Sentence Diagrams

Sentence 10

After punishing basketball coach Bobby Knight last month for misbehavior--but not firing him--Indiana University is still wrestling with its feelings about whether it did enough over the years to prevent Knight's heated confrontations with players, referees and others.

         - The Courier-Journal, June 4, 2000, page A1

Lesson 10: A gerund is a verbal noun, i.e., a noun ending in -ing. In this sentence, punishing and firing are gerunds; they, along with their respective objects and modifiers, constitute the compound object of the preposition after. Only gerunds are diagrammed along a step-down line.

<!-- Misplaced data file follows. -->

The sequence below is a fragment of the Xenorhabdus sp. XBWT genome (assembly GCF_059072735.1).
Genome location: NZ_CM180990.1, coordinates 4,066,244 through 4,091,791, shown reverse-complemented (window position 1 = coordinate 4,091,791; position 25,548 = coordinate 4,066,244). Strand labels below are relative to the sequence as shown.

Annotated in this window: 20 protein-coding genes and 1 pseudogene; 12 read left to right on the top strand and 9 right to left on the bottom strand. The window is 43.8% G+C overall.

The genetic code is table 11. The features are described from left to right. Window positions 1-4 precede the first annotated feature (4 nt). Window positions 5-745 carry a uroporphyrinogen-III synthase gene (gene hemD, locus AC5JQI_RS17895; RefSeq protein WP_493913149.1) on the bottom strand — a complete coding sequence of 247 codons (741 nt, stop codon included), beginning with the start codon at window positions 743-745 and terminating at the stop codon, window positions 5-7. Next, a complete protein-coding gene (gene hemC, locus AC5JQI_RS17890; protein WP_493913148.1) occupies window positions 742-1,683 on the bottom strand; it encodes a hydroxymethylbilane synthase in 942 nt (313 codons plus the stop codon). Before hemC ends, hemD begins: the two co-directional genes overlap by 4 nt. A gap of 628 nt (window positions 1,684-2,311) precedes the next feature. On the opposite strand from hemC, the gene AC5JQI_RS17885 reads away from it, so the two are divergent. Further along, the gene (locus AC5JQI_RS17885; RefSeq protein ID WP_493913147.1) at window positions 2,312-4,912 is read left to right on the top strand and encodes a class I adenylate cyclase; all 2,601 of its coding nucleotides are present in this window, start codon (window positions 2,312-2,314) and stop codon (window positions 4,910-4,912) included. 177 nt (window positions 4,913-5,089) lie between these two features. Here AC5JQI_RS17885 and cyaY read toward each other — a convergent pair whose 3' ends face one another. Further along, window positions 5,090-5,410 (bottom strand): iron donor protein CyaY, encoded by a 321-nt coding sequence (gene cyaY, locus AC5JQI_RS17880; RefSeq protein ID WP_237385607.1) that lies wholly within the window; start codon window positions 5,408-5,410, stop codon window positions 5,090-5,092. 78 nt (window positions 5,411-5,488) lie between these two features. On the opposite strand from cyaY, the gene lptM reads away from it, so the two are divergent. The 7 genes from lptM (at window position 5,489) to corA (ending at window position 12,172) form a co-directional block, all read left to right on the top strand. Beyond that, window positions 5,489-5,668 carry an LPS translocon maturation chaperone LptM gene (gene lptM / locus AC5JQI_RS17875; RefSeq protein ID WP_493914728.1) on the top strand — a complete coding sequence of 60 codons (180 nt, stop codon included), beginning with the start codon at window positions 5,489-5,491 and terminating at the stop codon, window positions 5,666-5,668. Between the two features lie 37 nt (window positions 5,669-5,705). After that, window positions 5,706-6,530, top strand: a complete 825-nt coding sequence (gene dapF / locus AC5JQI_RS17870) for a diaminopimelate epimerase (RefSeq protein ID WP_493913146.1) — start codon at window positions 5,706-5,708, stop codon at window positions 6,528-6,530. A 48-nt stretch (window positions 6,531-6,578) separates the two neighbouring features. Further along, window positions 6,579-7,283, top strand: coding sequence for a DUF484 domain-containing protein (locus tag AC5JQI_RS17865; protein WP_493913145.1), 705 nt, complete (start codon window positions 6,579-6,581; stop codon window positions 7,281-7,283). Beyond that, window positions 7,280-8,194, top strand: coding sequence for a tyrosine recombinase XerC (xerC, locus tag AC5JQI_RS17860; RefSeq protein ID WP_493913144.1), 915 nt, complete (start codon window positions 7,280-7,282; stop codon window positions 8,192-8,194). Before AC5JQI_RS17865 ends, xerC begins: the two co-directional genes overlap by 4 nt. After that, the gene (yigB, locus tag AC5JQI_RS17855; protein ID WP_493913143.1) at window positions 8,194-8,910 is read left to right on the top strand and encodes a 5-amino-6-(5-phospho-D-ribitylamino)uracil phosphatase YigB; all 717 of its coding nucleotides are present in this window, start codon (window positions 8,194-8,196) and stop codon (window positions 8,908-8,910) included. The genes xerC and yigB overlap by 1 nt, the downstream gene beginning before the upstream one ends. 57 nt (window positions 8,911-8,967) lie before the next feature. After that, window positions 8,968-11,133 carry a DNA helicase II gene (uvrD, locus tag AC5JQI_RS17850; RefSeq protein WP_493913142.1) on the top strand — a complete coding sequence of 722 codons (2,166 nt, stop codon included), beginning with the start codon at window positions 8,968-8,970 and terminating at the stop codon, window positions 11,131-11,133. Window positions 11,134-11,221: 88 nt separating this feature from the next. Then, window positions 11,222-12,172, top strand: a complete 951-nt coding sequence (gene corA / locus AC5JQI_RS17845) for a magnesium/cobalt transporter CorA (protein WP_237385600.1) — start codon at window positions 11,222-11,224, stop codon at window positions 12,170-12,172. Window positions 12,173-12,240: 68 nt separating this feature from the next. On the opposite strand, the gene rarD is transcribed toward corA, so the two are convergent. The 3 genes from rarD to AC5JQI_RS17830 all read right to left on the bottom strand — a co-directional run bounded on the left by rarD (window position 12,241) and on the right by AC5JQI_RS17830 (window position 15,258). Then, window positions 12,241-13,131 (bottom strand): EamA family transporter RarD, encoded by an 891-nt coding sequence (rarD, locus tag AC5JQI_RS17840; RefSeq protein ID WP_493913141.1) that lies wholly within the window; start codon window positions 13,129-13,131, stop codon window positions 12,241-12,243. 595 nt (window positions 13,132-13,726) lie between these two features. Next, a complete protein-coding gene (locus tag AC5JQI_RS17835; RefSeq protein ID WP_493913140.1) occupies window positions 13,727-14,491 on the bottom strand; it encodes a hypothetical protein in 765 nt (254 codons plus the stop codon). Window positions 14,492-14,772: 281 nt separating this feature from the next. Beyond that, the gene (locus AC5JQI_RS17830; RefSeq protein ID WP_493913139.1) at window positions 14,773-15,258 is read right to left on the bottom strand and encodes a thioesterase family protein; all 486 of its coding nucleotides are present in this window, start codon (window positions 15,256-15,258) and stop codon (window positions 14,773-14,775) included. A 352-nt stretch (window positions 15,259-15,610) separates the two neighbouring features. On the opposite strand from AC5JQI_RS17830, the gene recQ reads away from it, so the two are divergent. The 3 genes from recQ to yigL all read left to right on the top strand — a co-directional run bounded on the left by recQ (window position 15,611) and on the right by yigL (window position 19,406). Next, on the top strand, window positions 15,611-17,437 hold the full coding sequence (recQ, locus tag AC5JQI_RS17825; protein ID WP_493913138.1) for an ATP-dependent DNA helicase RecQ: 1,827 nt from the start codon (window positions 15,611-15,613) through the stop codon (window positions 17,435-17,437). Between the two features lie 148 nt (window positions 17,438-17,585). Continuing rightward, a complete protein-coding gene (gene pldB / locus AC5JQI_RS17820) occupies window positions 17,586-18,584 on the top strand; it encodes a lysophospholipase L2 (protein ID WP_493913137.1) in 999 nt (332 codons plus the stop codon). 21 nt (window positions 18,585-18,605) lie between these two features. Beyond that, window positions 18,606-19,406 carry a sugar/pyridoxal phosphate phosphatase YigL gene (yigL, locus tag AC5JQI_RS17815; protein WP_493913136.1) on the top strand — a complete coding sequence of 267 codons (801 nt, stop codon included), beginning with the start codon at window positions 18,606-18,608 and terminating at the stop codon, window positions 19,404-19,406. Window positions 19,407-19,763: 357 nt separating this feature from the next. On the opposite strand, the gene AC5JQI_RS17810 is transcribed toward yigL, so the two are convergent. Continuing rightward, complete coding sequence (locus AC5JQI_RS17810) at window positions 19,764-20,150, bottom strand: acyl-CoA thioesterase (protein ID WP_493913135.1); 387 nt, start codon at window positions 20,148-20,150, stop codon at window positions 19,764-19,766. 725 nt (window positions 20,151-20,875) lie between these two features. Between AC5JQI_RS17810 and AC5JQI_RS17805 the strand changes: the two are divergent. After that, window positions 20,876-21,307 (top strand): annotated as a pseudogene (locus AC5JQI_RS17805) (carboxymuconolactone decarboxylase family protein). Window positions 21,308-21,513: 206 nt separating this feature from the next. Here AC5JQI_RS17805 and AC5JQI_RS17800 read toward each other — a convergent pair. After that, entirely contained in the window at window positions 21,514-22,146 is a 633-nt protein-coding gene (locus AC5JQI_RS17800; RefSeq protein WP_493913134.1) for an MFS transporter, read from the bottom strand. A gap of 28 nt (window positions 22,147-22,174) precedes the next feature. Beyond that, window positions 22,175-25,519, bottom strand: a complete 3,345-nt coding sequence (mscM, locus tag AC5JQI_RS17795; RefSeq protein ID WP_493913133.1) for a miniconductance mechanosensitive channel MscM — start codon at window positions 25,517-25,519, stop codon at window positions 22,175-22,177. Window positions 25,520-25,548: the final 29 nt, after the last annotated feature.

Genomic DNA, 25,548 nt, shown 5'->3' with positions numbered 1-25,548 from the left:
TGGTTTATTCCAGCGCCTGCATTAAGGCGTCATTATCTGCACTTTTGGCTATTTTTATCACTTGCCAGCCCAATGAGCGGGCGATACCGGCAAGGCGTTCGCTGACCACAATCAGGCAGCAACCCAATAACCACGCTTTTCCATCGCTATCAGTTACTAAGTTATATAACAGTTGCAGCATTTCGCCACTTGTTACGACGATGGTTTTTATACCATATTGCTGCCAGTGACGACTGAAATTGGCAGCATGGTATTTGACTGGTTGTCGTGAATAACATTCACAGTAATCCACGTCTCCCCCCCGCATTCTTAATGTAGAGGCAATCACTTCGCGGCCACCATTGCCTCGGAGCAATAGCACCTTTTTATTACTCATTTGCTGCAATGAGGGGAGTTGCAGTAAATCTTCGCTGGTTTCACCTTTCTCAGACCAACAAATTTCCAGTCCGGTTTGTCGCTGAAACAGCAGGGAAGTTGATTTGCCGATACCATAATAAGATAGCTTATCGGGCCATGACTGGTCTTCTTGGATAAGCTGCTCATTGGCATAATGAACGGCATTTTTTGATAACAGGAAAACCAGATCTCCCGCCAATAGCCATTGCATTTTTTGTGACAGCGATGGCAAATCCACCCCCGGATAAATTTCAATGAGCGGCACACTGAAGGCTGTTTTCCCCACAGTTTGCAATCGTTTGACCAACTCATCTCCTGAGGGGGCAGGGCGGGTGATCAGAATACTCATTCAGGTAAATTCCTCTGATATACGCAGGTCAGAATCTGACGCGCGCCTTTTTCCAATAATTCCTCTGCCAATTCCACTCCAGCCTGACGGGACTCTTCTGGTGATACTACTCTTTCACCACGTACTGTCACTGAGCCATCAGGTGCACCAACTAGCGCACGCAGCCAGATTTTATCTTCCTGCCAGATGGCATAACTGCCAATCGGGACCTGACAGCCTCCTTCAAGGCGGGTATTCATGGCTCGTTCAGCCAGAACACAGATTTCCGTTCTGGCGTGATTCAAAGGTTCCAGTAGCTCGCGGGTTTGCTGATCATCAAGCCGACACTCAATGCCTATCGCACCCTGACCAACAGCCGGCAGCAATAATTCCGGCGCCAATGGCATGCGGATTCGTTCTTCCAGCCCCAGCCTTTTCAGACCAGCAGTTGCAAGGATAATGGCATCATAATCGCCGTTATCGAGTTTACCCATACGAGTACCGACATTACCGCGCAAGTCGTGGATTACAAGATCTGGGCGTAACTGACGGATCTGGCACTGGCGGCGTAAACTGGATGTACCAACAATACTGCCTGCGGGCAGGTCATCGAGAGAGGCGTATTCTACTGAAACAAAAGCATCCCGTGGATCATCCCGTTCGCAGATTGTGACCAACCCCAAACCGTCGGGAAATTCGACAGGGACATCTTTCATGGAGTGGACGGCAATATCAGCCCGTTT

Apologia pro descriptione mea: 1. Intuitively, I want to label punishing and firing present participles. But how can they be participles? After all, after is a preposition here (that it is not a subordinating conjunction is obvious from the fact that it does not introduce a clause, not even an implied clause). As a preposition, it must have as its object a noun, a pronoun, or a noun phrase. Participles introduce adjective phrases, and an adjective phrase cannot be the object of a preposition. Gerunds introduce noun phrases; therefore, punishing and firing must be gerunds. 2. The word enough can be an adverb (among other things) as well as a noun. In this sentence, since enough can become the subject of an equivalent passive-voice sentence (enough was done by Indiana University), it is a direct object. Note that a similar passive rendition would not be possible if the sentence read Indiana University did well. 3. Whether is an expletive; it introduces a noun clause (specifically, an indirect question).

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